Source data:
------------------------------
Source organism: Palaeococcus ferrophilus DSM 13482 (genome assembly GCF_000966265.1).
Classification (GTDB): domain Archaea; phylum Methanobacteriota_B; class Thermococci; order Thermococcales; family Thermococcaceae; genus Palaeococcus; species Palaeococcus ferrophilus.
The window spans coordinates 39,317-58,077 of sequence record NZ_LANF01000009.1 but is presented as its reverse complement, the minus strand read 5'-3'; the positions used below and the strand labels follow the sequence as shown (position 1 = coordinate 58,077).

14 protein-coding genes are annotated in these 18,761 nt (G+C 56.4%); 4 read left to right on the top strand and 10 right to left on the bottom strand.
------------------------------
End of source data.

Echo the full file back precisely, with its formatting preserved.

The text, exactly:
Source organism: Palaeococcus ferrophilus DSM 13482 (genome assembly GCF_000966265.1).
Classification (GTDB): domain Archaea; phylum Methanobacteriota_B; class Thermococci; order Thermococcales; family Thermococcaceae; genus Palaeococcus; species Palaeococcus ferrophilus.
The window spans coordinates 39,317-58,077 of sequence record NZ_LANF01000009.1 but is presented as its reverse complement, the minus strand read 5'-3'; the positions used below and the strand labels follow the sequence as shown (position 1 = coordinate 58,077).

14 protein-coding genes are annotated in these 18,761 nt (G+C 56.4%); 4 read left to right on the top strand and 10 right to left on the bottom strand.